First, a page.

Morita equivalent to~$\C$: This means that every irreducible representation
of~$\Comp(\HilS)$ is a (possibly infinite) direct sum of copies of the standard
representation. But $\Bound(\HilS)$, as a \CstarAlgebra{} has more complicated
representations coming from the Calkin algebra $\Bound(\HilS)/\Comp(\HilS)$.
Here we have to be careful: As a \WstarAlgebra{}, $\Bound(\HilS)$ is Morita
equivalent to~$\C$, but not if we view it as a \CstarAlgebra{}.
This example suggests to look for an analogue of the ideal of compact operators
for Hilbert modules. The right approach is to let~$E_0$ be the closed linear
span of the ``rank one operators'' $\5{x}{y}_E\in E$ given by $\5{x}{y}_E z=
x\5{y}{z}_B$ for $x,y,z\in X$. It is easily seen that~$E_0$ is an ideal
in~$E$. Moreover, now the roles of $E_0$ and~$B_0$ are symmetric: We have just
defined an \PrMn{E_0}valued inner product on~$X$ and~$X$ is an \PrMn{E_0}module
by definition, only that we have exchanged left and right.
\begin{definition}[Rieffel \cite{Rieffel:74a}, \cite{Rieffel:76}]
Let $E$ and~$B$ be \CstarAlgebra{}s. By an \emph{\PrMn{E}\PrM{B}equivalence
bimodule} we mean an \PrM{E,B}bimodule which is equipped with \PrM{E} and
\PrMn{B}valued inner products with respect to which~$X$ is a right Hilbert
\PrMn{B}module and a left Hilbert \PrMn{E}module such that
\begin{enumerate}
\item $\5{x}{y}_E z = x\5{y}{z}_B$ for all $x,y,z\in X$;
\item $\5{X}{X}_B$ spans a dense subset of~$B$ and $\5{X}{X}_E$ spans a dense
subset of~$E$.
\end{enumerate}
We call $E$ and~$B$ \emph{strongly Morita equivalent} if there is an
\PrMn{E}\PrM{B}equivalence bimodule.
\end{definition}
If~$X$ is an \PrMn{E}\PrM{B}equivalence bimodule, it is easy to endow the
conjugate space~$\tilde{X}$, which is~$X$ as a set with the same addition and
scalar multiplication $\lambda\tilde{x}= (\conj{\lambda}x)\tilde{}$, with the
structure of a \PrMn{B}\PrM{E}equivalence bimodule. For example,
$\tilde{x}e=(e^\ast x)\tilde{}$. Moreover, it is not difficult to see that
strong Morita equivalence is an equivalence relation.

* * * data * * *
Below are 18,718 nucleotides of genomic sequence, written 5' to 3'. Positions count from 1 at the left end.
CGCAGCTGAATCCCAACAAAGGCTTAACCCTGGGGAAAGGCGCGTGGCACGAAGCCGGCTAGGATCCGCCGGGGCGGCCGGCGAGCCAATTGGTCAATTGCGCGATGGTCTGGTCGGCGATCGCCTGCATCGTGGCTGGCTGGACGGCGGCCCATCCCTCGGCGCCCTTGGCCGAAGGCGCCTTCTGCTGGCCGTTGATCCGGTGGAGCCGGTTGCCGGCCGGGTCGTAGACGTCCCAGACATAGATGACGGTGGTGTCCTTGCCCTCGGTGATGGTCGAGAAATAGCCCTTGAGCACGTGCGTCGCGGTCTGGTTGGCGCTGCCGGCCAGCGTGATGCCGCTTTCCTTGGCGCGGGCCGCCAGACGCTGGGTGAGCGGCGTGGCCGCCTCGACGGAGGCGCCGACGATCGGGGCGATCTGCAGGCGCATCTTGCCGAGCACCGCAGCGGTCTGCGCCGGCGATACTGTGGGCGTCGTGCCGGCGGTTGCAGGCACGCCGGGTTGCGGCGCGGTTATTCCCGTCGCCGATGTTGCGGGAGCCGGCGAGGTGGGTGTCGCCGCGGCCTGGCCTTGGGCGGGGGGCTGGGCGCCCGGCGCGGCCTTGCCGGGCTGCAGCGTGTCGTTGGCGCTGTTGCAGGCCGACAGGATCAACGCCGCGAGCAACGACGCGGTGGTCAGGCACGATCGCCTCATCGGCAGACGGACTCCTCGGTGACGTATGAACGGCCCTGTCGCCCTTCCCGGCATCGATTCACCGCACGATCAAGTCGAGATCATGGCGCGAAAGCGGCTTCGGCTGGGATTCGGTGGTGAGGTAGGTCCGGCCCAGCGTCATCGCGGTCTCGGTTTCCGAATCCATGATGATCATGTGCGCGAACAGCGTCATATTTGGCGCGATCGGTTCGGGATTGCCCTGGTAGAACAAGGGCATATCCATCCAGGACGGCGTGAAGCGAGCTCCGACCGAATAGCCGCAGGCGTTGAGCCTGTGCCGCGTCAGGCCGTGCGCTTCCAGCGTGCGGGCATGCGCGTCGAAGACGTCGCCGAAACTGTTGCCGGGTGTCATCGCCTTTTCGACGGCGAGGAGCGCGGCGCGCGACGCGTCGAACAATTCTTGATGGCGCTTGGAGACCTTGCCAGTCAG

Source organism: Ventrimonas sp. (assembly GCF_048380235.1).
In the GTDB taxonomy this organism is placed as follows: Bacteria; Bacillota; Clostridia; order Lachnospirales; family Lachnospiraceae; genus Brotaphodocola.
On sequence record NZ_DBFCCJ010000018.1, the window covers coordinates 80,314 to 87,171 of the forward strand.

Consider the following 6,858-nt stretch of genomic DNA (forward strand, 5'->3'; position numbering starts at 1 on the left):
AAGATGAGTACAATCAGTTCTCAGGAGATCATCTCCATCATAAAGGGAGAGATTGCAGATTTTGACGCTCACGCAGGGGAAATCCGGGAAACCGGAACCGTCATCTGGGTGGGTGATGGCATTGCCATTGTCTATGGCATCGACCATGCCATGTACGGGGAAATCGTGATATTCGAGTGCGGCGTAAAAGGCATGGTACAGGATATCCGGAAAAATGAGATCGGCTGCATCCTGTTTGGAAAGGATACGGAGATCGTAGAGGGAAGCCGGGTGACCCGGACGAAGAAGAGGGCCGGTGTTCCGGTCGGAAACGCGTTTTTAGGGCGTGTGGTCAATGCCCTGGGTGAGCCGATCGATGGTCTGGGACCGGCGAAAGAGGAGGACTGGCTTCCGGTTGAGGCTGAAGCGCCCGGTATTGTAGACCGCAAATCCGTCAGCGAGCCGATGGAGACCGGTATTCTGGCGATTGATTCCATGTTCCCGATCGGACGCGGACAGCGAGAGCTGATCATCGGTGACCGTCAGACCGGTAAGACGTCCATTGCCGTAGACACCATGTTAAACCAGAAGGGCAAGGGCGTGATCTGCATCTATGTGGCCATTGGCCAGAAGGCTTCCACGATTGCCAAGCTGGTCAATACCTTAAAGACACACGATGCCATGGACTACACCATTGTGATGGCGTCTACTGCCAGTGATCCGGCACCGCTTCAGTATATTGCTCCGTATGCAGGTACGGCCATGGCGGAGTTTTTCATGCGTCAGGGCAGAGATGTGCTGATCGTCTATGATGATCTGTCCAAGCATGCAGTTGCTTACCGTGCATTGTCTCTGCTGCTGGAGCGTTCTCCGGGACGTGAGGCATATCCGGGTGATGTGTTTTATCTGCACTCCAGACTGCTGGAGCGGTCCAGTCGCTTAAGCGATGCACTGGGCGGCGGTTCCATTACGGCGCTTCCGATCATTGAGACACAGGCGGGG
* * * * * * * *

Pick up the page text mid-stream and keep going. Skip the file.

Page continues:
\begin{theorem}[Rieffel \cite{Rieffel:74a}]
Let~$X$ be an \PrM{E}\PrM{B}equivalence bimodule. Then $X\otimes_B\blank$
induces an equivalence between the category of Hermitian \PrMn{B}modules and
the category of Hermitian \PrMn{E}modules, the inverse being given by
$\tilde{X} \otimes_E\blank$. This functor preserves weak containment and
direct integrals.
\end{theorem}
The reason for Rieffel to introduce strong Morita equivalence was to improve
the understanding of induced representations of (locally compact) groups.
Let~$G$ be a l.c.\ group and let~$H$ be a closed subgroup. Then unitary
representations of~$H$ ``induce'' representations of~$G$. Moreover, the
representations of~$G$ obtained by this process are precisely those that admit
a ``system of imprimitivity''. In more modern language, the representations
that can be obtained by inducing from~$H$ are the covariant representations of
$(\BCI(G/H),G)$, where $\BCI(G/H)$ are the functions on~$G/H$ vanishing at
infinity and the action of~$G$ on $\BCI(G/H)$ is obtained from the left
translation action of~$G$ on~$G/H$. These results are due to Mackey (for the
separable case), but his proofs were based on rather unintuitive measure
theoretic arguments. In~\cite{Rieffel:74a}, Rieffel gave a new proof by
showing that the group algebra $C^\ast(H)$ is strongly Morita equivalent to the
crossed product $\BCI(G/H)\crossprod G$. Actually, he worked with the dense
subalgebras~$\BCC(\blank)$ of functions of compact support and showed that
$\BCC(G)$ can be given the structure of a pre-Hilbert \PrM{\BCC(H)}module.
Then he identified the algebra of ``finite rank operators'' on~$\BCC(G)$ with a
dense subalgebra of the crossed product $\BCI(G/H)\crossprod G$.
But there are also other, more non-commutative applications. For example,
if~$G$ is a compact group acting on a \CstarAlgebra{}~$A$ by automorphisms,
$\alpha\colon G\to\Aut(A)$, we can define a ``conditional expectation''
$p\colon A\to A^\alpha$, where~$A^\alpha$ is the fixed point algebra, by
averaging $p(a) = \int_G \alpha_x(a)\,dx$ with respect to Haar measure~$dx$.
Then $\5{a}{b}_{A^\alpha}=p(a^\ast b)$ turns~$A$ into a pre-Hilbert
\PrMn{A^\alpha}module. It can be shown that this gives us a strong Morita
equivalence of~$A^\alpha$ with a certain ideal of the crossed product algebra
$A\crossprod_\alpha G$. In the commutative case, this ideal is the whole
crossed product algebra, if and only if the action of~$G$ is free. Actually,